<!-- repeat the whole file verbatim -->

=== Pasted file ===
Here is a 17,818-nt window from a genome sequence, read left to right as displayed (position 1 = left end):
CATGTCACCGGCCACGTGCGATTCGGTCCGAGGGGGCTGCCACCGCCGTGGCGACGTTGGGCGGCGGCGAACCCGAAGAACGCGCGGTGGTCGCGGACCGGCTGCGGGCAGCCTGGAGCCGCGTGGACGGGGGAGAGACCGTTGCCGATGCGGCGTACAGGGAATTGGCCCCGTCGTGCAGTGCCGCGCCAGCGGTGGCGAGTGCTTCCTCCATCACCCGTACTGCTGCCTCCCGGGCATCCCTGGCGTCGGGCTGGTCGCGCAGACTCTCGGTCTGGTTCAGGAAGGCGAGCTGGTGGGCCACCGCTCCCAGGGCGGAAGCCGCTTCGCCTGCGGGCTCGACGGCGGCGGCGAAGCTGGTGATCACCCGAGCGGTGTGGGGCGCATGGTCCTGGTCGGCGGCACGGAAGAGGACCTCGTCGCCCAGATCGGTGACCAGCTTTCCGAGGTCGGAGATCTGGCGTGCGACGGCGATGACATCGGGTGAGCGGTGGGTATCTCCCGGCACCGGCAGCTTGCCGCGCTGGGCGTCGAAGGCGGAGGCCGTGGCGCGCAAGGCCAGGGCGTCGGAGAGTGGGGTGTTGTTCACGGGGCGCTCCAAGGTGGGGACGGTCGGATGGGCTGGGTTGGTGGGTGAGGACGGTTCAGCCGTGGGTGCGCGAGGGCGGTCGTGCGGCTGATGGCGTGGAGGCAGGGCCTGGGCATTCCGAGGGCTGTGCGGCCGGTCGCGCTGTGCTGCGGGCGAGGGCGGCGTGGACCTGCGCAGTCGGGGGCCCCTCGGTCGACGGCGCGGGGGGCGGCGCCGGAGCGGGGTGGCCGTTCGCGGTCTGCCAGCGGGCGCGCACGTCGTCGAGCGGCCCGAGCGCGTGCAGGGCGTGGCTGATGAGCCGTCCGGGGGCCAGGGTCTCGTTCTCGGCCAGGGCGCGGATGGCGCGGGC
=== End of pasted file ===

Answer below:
Here is a 17,818-nt window from a genome sequence, read left to right as displayed (position 1 = left end):
CATGTCACCGGCCACGTGCGATTCGGTCCGAGGGGGCTGCCACCGCCGTGGCGACGTTGGGCGGCGGCGAACCCGAAGAACGCGCGGTGGTCGCGGACCGGCTGCGGGCAGCCTGGAGCCGCGTGGACGGGGGAGAGACCGTTGCCGATGCGGCGTACAGGGAATTGGCCCCGTCGTGCAGTGCCGCGCCAGCGGTGGCGAGTGCTTCCTCCATCACCCGTACTGCTGCCTCCCGGGCATCCCTGGCGTCGGGCTGGTCGCGCAGACTCTCGGTCTGGTTCAGGAAGGCGAGCTGGTGGGCCACCGCTCCCAGGGCGGAAGCCGCTTCGCCTGCGGGCTCGACGGCGGCGGCGAAGCTGGTGATCACCCGAGCGGTGTGGGGCGCATGGTCCTGGTCGGCGGCACGGAAGAGGACCTCGTCGCCCAGATCGGTGACCAGCTTTCCGAGGTCGGAGATCTGGCGTGCGACGGCGATGACATCGGGTGAGCGGTGGGTATCTCCCGGCACCGGCAGCTTGCCGCGCTGGGCGTCGAAGGCGGAGGCCGTGGCGCGCAAGGCCAGGGCGTCGGAGAGTGGGGTGTTGTTCACGGGGCGCTCCAAGGTGGGGACGGTCGGATGGGCTGGGTTGGTGGGTGAGGACGGTTCAGCCGTGGGTGCGCGAGGGCGGTCGTGCGGCTGATGGCGTGGAGGCAGGGCCTGGGCATTCCGAGGGCTGTGCGGCCGGTCGCGCTGTGCTGCGGGCGAGGGCGGCGTGGACCTGCGCAGTCGGGGGCCCCTCGGTCGACGGCGCGGGGGGCGGCGCCGGAGCGGGGTGGCCGTTCGCGGTCTGCCAGCGGGCGCGCACGTCGTCGAGCGGCCCGAGCGCGTGCAGGGCGTGGCTGATGAGCCGTCCGGGGGCCAGGGTCTCGTTCTCGGCCAGGGCGCGGATGGCGCGGGC